I have been working on a 2 watt amplifier that has a Si4705 FM Tuner on the board. The amplifier that I have gone with is the PT2335 with built in tone control so you would not need to use a PT2314 or another chip. This is my first time designing for a amplifier and I hope it is decent. I would appreciate any feedback or even telling me to redo the whole thing.
My goals for the design were to have a completely free ground plane on the backside and I tried to achieve that. There is a small bridge in the ground plane between the Si4703 and PT2335. I have very little traces on the backside and I tried not to block the ground path for the amplifier when I did use the back.
This idea I like very much. I am not able to assess the correctness of the design nor wiring, but in the future I would like to build a FM receiver with digital tuning control and a digital volume control, and this could be a good basis.
Layout with no schematic is kinda pointless for review. The routing does look nice & neat.
Why no ground plane on the top surface?
Thanks for the reply. There is a schematic , it's the first attachment and I will add a top ground plane
Sorry, totally missed that attachment. Think I just glazed over that thinking it was the link for the top picture.
Don't know anything about the chips you are using - is the design your own, a reference design from datasheets, some combination?
This is my own design and I just took the schematic from the datasheet and I have attached the datasheet.
I wanted to be able to just plug in an arduino to it and it has the logic level converters for 5V to 3.3V for the Si4705 and then the PT2335 runs off 5V so it should be plug and play with a library.
You connect to Arduino via P6, P7?
What's the antenna going to be? Maybe review that connector, put on some kind of 75 ohm coax screw terminal.
This kind of thing, altho not this pricey of one.
I was actually looking at this antenna, http://bit.ly/1dLlZDn (http://bit.ly/1dLlZDn) . Easy to replace if it gets broken. :D
So you'd have wires over to a 3.5mm panel mount connector, or put one on the board?
The connector is a bournier and I was looking at doing a panel connector right next to it so the wires would not be long. That was the idea, would the othe connector work better?
Not sure - antenna connected right to the board would probably offer best performance tho.
Or coax cable from board to panel mount connector so that antenna impedance is maintained.
Here is with the BNC antenna connection. Added the RST connection and filled in a ground zone on the top layer along with mounting holes. Already fixed the missed connection on the level shifter. This will fit on a 5cmx10cm PCB and I'll send it off to get made shortly to see how it sounds. :D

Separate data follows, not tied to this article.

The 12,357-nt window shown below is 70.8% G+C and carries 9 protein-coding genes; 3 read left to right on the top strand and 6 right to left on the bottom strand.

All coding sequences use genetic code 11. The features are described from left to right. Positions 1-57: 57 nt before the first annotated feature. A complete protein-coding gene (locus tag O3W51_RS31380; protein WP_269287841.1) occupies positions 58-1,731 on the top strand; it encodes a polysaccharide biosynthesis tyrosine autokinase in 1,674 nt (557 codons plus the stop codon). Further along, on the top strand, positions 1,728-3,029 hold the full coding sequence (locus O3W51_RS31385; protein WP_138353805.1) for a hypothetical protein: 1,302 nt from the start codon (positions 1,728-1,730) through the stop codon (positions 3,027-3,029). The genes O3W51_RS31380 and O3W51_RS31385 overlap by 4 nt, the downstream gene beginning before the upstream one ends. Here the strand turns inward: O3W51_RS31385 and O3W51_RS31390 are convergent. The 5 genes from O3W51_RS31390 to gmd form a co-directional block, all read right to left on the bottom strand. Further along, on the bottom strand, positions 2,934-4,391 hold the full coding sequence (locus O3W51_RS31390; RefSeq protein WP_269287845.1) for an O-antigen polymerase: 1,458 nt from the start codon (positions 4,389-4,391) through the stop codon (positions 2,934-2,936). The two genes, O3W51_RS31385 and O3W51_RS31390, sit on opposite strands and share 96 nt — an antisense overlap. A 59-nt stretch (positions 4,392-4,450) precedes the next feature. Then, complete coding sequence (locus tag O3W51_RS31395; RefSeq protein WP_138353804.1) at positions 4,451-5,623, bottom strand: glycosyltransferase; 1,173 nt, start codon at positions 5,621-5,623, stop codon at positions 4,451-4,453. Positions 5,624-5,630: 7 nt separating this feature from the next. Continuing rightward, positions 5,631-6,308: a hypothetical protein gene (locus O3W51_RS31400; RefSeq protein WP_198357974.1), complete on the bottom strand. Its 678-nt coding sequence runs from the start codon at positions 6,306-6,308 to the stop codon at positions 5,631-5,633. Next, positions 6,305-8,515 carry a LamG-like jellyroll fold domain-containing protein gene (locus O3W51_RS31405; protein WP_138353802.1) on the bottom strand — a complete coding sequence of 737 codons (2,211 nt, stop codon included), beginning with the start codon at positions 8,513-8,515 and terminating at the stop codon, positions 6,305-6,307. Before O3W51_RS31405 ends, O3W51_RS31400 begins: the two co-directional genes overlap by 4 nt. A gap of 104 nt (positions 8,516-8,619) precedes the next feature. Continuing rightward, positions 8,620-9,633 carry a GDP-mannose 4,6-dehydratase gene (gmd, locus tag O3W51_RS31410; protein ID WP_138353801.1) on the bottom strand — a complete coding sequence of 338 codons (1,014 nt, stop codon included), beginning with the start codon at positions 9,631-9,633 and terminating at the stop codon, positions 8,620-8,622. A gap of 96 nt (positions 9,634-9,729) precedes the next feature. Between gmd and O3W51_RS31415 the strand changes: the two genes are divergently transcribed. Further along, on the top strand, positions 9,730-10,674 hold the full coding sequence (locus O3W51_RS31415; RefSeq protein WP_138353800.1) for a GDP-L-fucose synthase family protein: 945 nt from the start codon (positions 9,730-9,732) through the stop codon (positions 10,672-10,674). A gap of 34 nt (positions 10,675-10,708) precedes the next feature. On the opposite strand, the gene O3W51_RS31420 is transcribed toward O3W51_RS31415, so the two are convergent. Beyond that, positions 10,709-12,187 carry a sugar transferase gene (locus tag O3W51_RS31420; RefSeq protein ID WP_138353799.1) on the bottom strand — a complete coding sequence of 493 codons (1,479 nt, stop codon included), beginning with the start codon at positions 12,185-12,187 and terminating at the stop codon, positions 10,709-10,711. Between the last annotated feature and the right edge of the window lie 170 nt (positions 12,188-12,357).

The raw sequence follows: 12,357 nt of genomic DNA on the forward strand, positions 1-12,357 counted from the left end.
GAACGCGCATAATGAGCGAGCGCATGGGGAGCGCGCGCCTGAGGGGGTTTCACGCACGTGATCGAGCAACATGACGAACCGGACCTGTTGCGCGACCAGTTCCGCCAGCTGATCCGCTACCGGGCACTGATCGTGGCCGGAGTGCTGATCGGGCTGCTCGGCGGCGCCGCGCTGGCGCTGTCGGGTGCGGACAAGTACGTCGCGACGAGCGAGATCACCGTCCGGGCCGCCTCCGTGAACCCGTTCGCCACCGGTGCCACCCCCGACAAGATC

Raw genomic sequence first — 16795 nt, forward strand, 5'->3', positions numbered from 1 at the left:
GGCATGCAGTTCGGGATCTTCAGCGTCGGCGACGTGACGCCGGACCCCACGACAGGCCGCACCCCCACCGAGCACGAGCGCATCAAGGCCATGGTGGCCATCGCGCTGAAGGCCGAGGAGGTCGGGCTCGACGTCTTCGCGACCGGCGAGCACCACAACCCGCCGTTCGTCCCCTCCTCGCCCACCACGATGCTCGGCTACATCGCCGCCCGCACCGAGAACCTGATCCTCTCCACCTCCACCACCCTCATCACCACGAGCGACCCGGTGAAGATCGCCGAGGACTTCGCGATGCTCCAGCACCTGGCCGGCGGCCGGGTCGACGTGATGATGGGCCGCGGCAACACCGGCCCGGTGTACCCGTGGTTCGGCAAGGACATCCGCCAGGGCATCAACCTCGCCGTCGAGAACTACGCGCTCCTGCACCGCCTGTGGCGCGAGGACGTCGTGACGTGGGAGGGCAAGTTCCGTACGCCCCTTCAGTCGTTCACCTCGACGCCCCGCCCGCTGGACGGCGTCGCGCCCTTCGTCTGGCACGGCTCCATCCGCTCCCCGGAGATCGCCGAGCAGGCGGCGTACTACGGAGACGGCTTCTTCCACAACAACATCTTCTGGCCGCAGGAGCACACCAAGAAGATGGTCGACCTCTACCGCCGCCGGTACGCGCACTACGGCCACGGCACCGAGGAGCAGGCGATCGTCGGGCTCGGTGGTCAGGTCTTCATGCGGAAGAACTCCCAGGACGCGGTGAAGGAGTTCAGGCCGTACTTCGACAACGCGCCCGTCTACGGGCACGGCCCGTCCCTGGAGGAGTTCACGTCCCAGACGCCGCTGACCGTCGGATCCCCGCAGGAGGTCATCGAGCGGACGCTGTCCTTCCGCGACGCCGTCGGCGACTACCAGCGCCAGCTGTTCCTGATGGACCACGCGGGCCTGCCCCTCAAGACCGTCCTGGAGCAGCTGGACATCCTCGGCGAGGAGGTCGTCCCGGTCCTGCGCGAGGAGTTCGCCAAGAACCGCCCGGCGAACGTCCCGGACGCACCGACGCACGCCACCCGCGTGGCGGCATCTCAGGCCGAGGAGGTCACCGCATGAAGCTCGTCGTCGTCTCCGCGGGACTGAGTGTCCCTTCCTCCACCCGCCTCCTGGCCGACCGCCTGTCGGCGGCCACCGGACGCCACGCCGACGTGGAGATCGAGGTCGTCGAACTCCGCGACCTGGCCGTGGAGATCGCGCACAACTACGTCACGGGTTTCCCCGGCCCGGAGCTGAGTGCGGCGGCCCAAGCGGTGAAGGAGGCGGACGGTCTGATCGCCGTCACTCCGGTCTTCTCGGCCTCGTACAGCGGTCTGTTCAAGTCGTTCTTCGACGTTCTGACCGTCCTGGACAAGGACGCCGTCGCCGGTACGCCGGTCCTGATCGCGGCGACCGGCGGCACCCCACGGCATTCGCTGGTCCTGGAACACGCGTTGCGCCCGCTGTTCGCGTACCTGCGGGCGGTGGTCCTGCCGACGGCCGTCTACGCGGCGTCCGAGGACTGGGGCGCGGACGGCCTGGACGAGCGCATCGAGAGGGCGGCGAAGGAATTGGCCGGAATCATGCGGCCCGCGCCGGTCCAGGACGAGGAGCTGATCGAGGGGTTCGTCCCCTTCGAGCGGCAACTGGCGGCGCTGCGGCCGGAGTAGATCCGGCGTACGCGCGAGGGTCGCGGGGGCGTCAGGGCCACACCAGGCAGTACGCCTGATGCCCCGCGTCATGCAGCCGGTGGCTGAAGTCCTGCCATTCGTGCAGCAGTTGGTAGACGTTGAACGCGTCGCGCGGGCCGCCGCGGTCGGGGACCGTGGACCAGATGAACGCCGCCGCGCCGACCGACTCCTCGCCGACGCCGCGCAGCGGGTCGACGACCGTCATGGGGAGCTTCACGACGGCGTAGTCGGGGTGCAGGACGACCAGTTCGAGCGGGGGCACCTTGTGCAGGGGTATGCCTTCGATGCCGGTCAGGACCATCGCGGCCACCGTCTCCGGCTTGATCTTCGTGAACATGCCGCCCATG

Looks like a missing connection from a pin of Q1 to C46. Might want to check that.
A few notes on the PCB:
- The BNC mounting pegs should be grounded, not connected to RF out
- K1 should have a ground pin as well. I'd use 100mil headers (PIN_ARRAY_4x1) for that connector as it's easier to get a cable for that
- There are traces and vias too close to the mounting holes; the screw could short to them. Don't trust the solder mask under hardware
- Traces should connect to pads or other traces at 90 degrees; acute angles can cause acid traps
- I would try to route SDA/SCL away from the RF section
- The +5V trace feeding the radio seems rather thin. Wider traces are better for lower impedance and less bounce
- I would try to minimize cuts to the backside pour. As for the top pours, if you think they are needed, they should probably have more vias to tie them to the backside pour
- You only have one via connecting the radio to ground; you may want some more. Likewize, try to visualize the ground return currents. The crystal caps, for example, have a very convoluted path back to the radio
- No need to tie pins 2 and 4 on the 1117; they are one piece of metal internally. If the radio would draw more current, I would use a topside pour on those to pins to help as a heatsink, but it's not needed in this case
- Make sure U3 is not installed if the reg bypass header is in the right two pins.
- I would add a label to P7 identifying the voltage and polarity
- P2 should have a ground; I would also label the three pins as L in, GND, R in
- The traces providing 5V to the output (both sides of L2, to C8, and to the amp are too thin
- All of the components above the amp chop have their ground path badly chopped by the I2C lines
Thanks Mike! Appreciate the list and I will incorporate that.